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    Unplanned Urbanisation, Poor Water Management Taking Indian Cities to Day-Zero - Analysts

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    New Delhi (Sputnik): As Indian cities face the threat of violence over an acute water shortage, several experts opine that rapid urbanisation and poor water resource management are the actual culprits.

    Chennai, once known as Madras, is India's sixth most populous city and continues to grow. However, despite being inundated with new residents, it remains thirsty. Together with the eastern city of Ranchi, it witnessed violence earlier this week over the sharing of water, as supplies remained suspended due to a shortage.

    The civic authorities in these cities blame a prevailing drought and global climate change, which have left the region with less rain and a water shortage. Experts, however, contend that poor city planning and the unsustainable extraction of groundwater, which doesnt get replinished, are the main causes.

    NITI Aayog, a government thinktank in India, warned in 2018 that the country is on the brink of its worst water crisis in history. In its report, NITI Aayog projected that more than 600 million people faced an acute water shortage in 21 cities.

    In an interview, Professor S. Janakarajan, a water management and disaster risk reduction expert and Dr. Anal Sinha, a geologist and environmentalist from Ranchi, the capital of the eastern state of Jharkhand, spoke about the root causes of the problem.  

    Sputnik: What led to such an unprecedented water emergency in Chennai?

    Prof. Janakarajan:  Even when we had rainfall, we suffered. It is an absolute lack of water management strategy, that results in this kind of misery for people. For example, 2019 is considered to have been the worst year for water shortages. We had 2100 mm of rain in 2018, which is a good rainfall. In comparison, in Jaipur city, it was 560-600 mm, Ahmedabad 900 mm, Hyderabad 890-900 mm. If you have 810 mm of rain in Chennai, you call it a very bigger drought year. The normal average rainfall is 1,350 mm.

    Sputnik: Is it also due to the disappearance of bodies of water in and around Chennai?

    Prof. Janakarajan: On the one hand, you have been taking away the groundwater as an immediate solution but on the other, you don’t have any plans to replenish it. If you don’t maintain the water table, this is bound to happen. 

    Sputnik: What do you suggest as a short-term measure and long-term measure to tide over the situation?

    Prof. Janakarajan: As a short-term measure, (you must) take as many water conservation measures as possible and every citizen should take it on as his responsibility to conserve water. People should think about recycling the water and they should aim at zero discharge of water everywhere. This is what I would suggest as a short and medium-term solution. In the long-term, you really have to think about maintaining rainfall account, recharging the groundwater, and storeing and conserving the water bodies. You have thousands of bodies of water around Chennai city. You have plenty of rainfall and plenty of reservoirs to store it in. If someone suffers, it is mainly because of a lack of application of mind.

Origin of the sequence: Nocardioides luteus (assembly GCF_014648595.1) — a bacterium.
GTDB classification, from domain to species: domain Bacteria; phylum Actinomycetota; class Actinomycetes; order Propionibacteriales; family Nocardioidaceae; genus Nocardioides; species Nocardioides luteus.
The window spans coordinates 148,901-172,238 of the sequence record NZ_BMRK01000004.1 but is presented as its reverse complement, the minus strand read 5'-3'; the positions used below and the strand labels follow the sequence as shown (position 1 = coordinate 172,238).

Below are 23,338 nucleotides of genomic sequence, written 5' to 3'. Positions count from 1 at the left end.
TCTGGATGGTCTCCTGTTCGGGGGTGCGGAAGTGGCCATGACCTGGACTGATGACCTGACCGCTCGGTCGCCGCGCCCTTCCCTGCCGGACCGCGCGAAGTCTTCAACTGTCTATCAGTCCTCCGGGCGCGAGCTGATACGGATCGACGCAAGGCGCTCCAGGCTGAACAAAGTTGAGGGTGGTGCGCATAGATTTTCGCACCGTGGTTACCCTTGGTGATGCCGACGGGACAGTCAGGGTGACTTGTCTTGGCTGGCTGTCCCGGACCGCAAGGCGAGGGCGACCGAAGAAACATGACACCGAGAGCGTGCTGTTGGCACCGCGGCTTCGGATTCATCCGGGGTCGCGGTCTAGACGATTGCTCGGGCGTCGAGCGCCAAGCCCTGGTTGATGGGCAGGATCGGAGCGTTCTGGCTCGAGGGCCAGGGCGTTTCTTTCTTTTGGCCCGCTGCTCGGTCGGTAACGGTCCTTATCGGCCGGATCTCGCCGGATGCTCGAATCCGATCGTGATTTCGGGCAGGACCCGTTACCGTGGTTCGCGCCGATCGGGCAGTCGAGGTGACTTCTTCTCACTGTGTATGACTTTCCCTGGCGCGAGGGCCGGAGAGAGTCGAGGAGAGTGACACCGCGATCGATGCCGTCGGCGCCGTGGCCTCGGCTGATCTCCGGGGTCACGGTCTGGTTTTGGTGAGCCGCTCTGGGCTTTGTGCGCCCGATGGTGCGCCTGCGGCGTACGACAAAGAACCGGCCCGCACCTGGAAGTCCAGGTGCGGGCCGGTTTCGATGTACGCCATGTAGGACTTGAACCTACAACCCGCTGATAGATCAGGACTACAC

Chennai requires 650 million litres of water per day, but the civic authorities supply just 200 million litres a day, less than one-third of the requirement. The rest is met by water tankers, which in the present circumstances is erratic. The city gets its water from four major reservoirs or lakes – Poondy, Chembarambakkam, Red Hills and Porur. However, water levels in these reservoirs are woefully low for meeting the present crisis.

    Sputnik: Ranchi faced an unprecedented water shortage this year. What are the reasons for this situation?

    Dr. Anal Sinha: There are three dams that have catered to the water requirements of Ranchi city since 1950. Though the population has multiplied – from one 100,000 in Ranchi in 1950 to 1.5 million now, no new reservoir has been built to meet the burgeoning demand. The government hasn't carried out the desiltation of the existing dams. Earlier, there were more than 100 lakes and ponds in and around Ranchi. But now only 22 are left, with less reservoir area.

    The urban areas have been encroached upon and the city has been converted into a concrete jungle. Even rivers have been encroached upon as a result of the population influx.  The construction of concrete buildings has reduced the area for the natural recharge of aquifers.

    Secondly, the green cover has been denuded in the name of urbanisation, even as no compensatory forestation has been carried out to balance the loss.

    Sputnik: What is the current requirement and availability of water in Ranchi? Is the rainfall in the region sufficient to meet the water requirement?

    Dr Sinha: The region gets about 1250 mm of rainfall annually, whereas the requirement of water is about 740 billion litres, which is insufficient with the present population.

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